Most pharmaceutical companies claim that all supplements are the same. I believe there is a difference between many supplements. Although I don’t have all the answers, I personally prefer Vitamin C crystals. Although this is what I prefer, it’s up to each individual to find the supplements that deliver the best results for you.

After reading this article, I think we can all AGREE on the importance of vitamin c. It’s not a mystery regarding the benefits of vitamin c. Case studies and scientific evidence has proven that vitamin c is essential to your daily diet. If you’re not getting enough through your regular diet, Vitamin C crystals may be right for you.

To learn more about vitamin c, please contact me.

Find Vitamin C and other great supplements at My TriVita Business Site.


Omega-3 Fatty AcidsOmega-3 Fatty Acids

Did you know that your brain is made up of 60% fat? And did you know that the neurons that communicate messages to your brain need high concentrations of omega-3 fatty acids to get the job done? If you answered no to one of both of these questions, chances are, you’re not getting enough omega-3 essential fatty acids (EFAs).

If you’re not getting enough omega-3’s—your brain is one of the first organs to feel the effects. And that means…

  • Sluggish thinking and mental fog
  • “Senior moments” and forgetfulness
  • Poor concentration and memory recall
  • Inability to learn new things
  • Mood swings and sadness

In fact, the World Health Organization (WHO) estimates that mood problems will become the second leading cause of disability worldwide by 2020. [1]

And researchers say this increase may be due to the fact that we’re eating fewer amounts of essential omega-3’s. It’s suggested that we should not take a chance with our brain health. We need to make sure we boost our levels of healthy omega-3’s.

“Regular fish consumption (1-2 servings per week) is protective against coronary heart disease and ischaemic stroke and is recommended. The serving should provide an equivalent of 200-500 mg of eicosapentaenoic and docosahexaenoic acid. People who are vegetarians are recommended to ensure adequate intake of plant sources of a-linolenic acid.” [2]

If you’re not a fish eater, like many people, it’s never been easier to get your regular dose of omega-3 because there is an omega-3 supplement that contains healthy omega-3’s, EPA (eicosapentaenoic acid) and DHA (docosahexaenoic acid), which are both found only in cold water fish like salmon and herring.

With a healthy dose of 400 mg of omega-3—you get powerful omega-3 supplementation to help boost your brain and body health.

Other ingredients in this supplement are organic flaxseed oil, which contains “alpha-linolenic acid (ALA), an essential fatty acid that appears to be beneficial for heart disease, inflammatory bowel disease, arthritis, and other health conditions”[3], and evening primrose oil, which “contains an omega-6 essential fatty acid, gamma-linolenic acid (GLA), which is believed to be the active ingredient.”[4]

This supplement not only protects the brain, but also meets the American Heart Association (AHA) guidelines for omega-3 intake. One daily dose provides the amount of Omega-3 recommended by the AHA for healthy individuals, as well as for those who have heart disease or the risk of it.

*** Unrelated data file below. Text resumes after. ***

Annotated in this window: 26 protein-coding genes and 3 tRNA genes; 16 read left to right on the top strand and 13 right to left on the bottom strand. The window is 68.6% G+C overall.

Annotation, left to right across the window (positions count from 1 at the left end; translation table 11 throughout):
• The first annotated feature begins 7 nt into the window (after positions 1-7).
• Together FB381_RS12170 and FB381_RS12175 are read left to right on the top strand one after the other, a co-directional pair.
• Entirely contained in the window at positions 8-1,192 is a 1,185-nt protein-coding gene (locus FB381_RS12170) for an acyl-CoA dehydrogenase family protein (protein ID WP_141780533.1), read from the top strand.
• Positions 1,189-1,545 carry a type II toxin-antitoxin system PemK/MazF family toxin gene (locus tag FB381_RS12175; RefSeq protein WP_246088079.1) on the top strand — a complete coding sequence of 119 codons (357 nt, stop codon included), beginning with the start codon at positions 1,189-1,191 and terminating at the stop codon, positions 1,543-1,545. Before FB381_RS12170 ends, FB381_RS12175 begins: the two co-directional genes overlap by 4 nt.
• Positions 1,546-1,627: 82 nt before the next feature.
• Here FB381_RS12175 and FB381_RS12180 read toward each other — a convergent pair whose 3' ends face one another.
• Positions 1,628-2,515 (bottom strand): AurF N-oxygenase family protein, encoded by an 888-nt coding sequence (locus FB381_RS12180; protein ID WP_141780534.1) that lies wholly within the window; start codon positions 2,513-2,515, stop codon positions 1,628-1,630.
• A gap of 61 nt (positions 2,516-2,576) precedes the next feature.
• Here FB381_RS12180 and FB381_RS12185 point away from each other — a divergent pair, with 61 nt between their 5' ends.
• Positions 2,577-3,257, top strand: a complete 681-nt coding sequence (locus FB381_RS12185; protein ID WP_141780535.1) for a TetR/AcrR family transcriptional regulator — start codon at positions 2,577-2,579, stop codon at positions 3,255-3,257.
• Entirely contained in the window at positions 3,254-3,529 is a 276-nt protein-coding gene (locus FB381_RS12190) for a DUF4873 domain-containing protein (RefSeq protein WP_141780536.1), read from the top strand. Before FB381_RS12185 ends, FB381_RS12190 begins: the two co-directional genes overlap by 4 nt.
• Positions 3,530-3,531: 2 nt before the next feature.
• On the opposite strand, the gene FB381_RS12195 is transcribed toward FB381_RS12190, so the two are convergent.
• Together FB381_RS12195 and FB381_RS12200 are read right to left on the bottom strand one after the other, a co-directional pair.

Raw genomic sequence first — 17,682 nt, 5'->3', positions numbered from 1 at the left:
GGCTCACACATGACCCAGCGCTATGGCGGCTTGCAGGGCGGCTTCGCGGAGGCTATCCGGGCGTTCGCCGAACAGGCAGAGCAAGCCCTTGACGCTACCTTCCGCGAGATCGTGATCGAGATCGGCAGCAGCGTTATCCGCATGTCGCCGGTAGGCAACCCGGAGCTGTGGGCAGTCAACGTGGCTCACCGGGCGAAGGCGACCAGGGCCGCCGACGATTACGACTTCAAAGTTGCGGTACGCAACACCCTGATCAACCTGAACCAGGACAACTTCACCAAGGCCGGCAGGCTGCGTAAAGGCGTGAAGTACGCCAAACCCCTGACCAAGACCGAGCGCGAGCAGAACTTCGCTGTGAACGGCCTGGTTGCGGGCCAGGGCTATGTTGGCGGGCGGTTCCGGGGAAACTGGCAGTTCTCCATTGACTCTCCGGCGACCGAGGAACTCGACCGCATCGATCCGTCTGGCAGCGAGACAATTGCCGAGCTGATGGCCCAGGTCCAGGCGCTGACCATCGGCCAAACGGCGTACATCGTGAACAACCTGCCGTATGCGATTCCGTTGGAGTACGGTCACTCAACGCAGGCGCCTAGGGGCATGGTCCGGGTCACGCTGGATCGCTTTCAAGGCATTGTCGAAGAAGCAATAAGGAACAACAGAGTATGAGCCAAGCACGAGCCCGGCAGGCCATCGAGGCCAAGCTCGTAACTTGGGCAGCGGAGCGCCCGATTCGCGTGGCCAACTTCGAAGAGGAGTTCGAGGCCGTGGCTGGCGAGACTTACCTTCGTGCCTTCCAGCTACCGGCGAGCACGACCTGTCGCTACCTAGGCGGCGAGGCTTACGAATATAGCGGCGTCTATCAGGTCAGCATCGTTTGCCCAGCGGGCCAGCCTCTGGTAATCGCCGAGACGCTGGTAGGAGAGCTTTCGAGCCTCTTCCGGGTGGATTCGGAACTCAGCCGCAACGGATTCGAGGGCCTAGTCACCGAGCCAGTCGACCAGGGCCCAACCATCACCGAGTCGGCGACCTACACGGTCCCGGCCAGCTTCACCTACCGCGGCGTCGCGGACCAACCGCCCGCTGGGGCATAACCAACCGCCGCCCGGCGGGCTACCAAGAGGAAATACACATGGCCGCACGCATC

Now, you can protect your brain and heart at the same time by taking an omega-3 fatty acids supplement daily.

To learn more about this supplement, please contact me.

Shop for Omega-3 Supplements






Vitamin B-12Vitamin B-12

Vitamin b-12 and folate are two of the main ingredients in many B-12 supplements. The others are Vitamin B-6 and biotin. Since b-12 and folate are considered very important to the human body, I thought I’d use this article to concentrate on those two ingredients.

What is B-12 and Folate?

According to the Labs Tests Online website, a public resource on clinical lab testing from the laboratory professionals who do the testing, “B12 and folate are B complex vitamins that are necessary for normal red blood cell formation, tissue and cellular repair, and DNA synthesis.” [1]

Vitamin B-12 and Folate Deficiency

It’s more of a deficiency of b-12 and folate that causes problems rather than an over abundance of these vitamins. As a matter of fact, a lot of research and studies have been conducted on these complex vitamins. The main findings have been that a deficiency of b-12 and/or folate “can lead to macrocytic anemia, a condition characterized by the production of fewer, but larger red blood cells and a decreased ability to carry oxygen.” [1]

Information from Lab Tests Online also states that “a deficiency in B12 can also result in varying degrees of neuropathy, nerve damage that can cause tingling and numbness in the patient’s hands and feet and mental changes that range from confusion and irritability to severe dementia.” [1]

There are many symptoms that occur which leads doctors to a vitamin b-12 deficiency. However, &quot:the symptoms associated with B12 and folate deficiency are frequently subtle and nonspecific. They are related to the resulting macrocytic anemia, nerve involvement, and gastrointestinal changes. Patients with an early deficiency may be diagnosed before they experience any overt symptoms.” [1]

Other symptoms may include, “confusion, paranoia, diarrhea, dizziness, fatigue/weakness, loss of appetite, malabsorption, paleness, rapid heart rate, shortness of breath, sore tongue and mouth, tingling, numbness, and/or burning in the feet, hands, arms, and legs (with B12).” [1]

Causes of Vitamin B-12 Deficiency

One of the main causes that I’ve heard about, especially when it comes to the elderly, is inadequate absorption. Most of the elderly population is unable to absorb vitamin b-12 from the food they eat. And once again, according to the Labs Tests Online website, they confirm what I’ve come to learn over the past year. “B12 and folate deficiency may be due to insufficient intake, inadequate absorption, increased loss, or to increased need.” [1]